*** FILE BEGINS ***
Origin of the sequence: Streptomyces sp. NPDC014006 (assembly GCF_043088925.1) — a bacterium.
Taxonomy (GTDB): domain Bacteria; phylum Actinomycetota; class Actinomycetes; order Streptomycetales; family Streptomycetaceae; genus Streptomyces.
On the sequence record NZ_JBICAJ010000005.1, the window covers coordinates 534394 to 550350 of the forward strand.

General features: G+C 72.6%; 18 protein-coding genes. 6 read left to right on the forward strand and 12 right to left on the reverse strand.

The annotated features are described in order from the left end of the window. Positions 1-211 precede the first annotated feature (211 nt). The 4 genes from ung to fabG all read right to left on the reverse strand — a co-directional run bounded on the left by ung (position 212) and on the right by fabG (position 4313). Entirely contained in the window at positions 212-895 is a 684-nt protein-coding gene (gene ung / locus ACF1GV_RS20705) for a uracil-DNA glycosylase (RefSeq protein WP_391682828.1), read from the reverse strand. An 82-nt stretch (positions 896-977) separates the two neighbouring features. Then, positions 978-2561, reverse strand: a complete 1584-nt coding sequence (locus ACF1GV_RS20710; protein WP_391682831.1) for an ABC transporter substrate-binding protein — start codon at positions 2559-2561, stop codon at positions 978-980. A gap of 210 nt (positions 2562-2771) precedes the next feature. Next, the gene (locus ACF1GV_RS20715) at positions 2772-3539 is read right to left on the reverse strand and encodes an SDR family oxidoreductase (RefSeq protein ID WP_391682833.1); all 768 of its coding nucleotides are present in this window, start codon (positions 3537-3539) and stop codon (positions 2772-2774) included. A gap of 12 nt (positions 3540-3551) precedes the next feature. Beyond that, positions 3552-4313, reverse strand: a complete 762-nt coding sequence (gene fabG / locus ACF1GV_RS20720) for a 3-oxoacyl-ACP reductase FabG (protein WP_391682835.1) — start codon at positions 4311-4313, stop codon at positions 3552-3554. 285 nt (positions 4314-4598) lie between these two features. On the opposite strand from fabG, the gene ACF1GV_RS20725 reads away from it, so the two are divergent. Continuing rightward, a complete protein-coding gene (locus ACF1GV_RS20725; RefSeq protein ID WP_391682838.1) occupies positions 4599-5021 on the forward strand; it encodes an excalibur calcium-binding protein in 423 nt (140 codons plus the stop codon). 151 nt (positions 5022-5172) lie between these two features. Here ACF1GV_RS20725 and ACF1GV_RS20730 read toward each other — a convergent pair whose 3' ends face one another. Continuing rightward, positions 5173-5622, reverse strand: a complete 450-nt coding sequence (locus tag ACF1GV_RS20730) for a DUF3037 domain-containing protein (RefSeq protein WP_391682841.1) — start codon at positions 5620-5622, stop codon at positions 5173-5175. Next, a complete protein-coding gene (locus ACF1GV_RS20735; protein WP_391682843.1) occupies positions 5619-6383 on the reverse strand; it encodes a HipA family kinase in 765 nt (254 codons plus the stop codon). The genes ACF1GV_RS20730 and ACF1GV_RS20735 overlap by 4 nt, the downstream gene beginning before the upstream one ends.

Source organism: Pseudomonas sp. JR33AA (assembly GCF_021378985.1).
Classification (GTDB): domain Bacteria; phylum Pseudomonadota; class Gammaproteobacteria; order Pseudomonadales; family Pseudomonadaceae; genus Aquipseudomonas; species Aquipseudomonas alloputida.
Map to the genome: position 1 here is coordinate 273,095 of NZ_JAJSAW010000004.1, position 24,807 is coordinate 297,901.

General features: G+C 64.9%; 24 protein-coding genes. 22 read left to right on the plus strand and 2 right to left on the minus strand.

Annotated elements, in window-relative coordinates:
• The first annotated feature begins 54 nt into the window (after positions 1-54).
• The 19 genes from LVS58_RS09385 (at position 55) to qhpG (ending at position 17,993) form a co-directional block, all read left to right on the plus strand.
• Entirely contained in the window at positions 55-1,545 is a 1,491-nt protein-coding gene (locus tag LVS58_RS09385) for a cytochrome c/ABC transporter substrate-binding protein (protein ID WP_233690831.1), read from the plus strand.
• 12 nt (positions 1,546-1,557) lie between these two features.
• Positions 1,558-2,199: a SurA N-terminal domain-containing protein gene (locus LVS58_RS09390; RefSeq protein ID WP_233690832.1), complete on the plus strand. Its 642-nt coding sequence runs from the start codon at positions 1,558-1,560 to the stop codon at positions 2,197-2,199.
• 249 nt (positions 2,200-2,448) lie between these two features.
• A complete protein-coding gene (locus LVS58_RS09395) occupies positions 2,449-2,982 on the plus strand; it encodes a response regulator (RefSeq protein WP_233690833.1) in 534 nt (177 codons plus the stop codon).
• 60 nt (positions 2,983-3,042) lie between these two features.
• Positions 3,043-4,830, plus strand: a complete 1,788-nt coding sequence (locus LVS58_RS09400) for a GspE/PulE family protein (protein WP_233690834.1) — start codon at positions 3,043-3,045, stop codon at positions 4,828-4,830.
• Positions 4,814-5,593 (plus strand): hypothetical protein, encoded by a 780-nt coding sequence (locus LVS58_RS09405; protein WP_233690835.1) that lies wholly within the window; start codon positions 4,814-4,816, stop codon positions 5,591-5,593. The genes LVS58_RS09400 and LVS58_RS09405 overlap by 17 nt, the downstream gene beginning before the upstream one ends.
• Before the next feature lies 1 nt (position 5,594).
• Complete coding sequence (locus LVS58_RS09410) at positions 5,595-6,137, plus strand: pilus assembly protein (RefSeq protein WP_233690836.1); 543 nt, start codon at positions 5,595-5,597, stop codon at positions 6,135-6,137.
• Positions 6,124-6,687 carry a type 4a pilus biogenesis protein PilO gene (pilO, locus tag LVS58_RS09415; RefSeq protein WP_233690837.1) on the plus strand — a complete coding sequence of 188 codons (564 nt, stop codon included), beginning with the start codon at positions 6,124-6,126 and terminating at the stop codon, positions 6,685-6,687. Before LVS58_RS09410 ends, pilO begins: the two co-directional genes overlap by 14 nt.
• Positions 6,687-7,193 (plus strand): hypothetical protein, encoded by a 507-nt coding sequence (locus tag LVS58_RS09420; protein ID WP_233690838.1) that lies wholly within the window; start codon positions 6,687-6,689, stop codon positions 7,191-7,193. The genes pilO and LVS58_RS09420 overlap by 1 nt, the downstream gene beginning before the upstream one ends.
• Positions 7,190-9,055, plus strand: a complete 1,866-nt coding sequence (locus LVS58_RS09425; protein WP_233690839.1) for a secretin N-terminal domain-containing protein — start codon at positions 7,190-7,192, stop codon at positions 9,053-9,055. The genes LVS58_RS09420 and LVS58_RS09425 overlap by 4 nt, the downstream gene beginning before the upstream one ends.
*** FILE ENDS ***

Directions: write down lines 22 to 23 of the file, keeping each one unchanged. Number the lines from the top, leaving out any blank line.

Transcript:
• Complete coding sequence (locus LVS58_RS09410) at positions 5,595-6,137, plus strand: pilus assembly protein (RefSeq protein WP_233690836.1); 543 nt, start codon at positions 5,595-5,597, stop codon at positions 6,135-6,137.
• Positions 6,124-6,687 carry a type 4a pilus biogenesis protein PilO gene (pilO, locus tag LVS58_RS09415; RefSeq protein WP_233690837.1) on the plus strand — a complete coding sequence of 188 codons (564 nt, stop codon included), beginning with the start codon at positions 6,124-6,126 and terminating at the stop codon, positions 6,685-6,687. Before LVS58_RS09410 ends, pilO begins: the two co-directional genes overlap by 14 nt.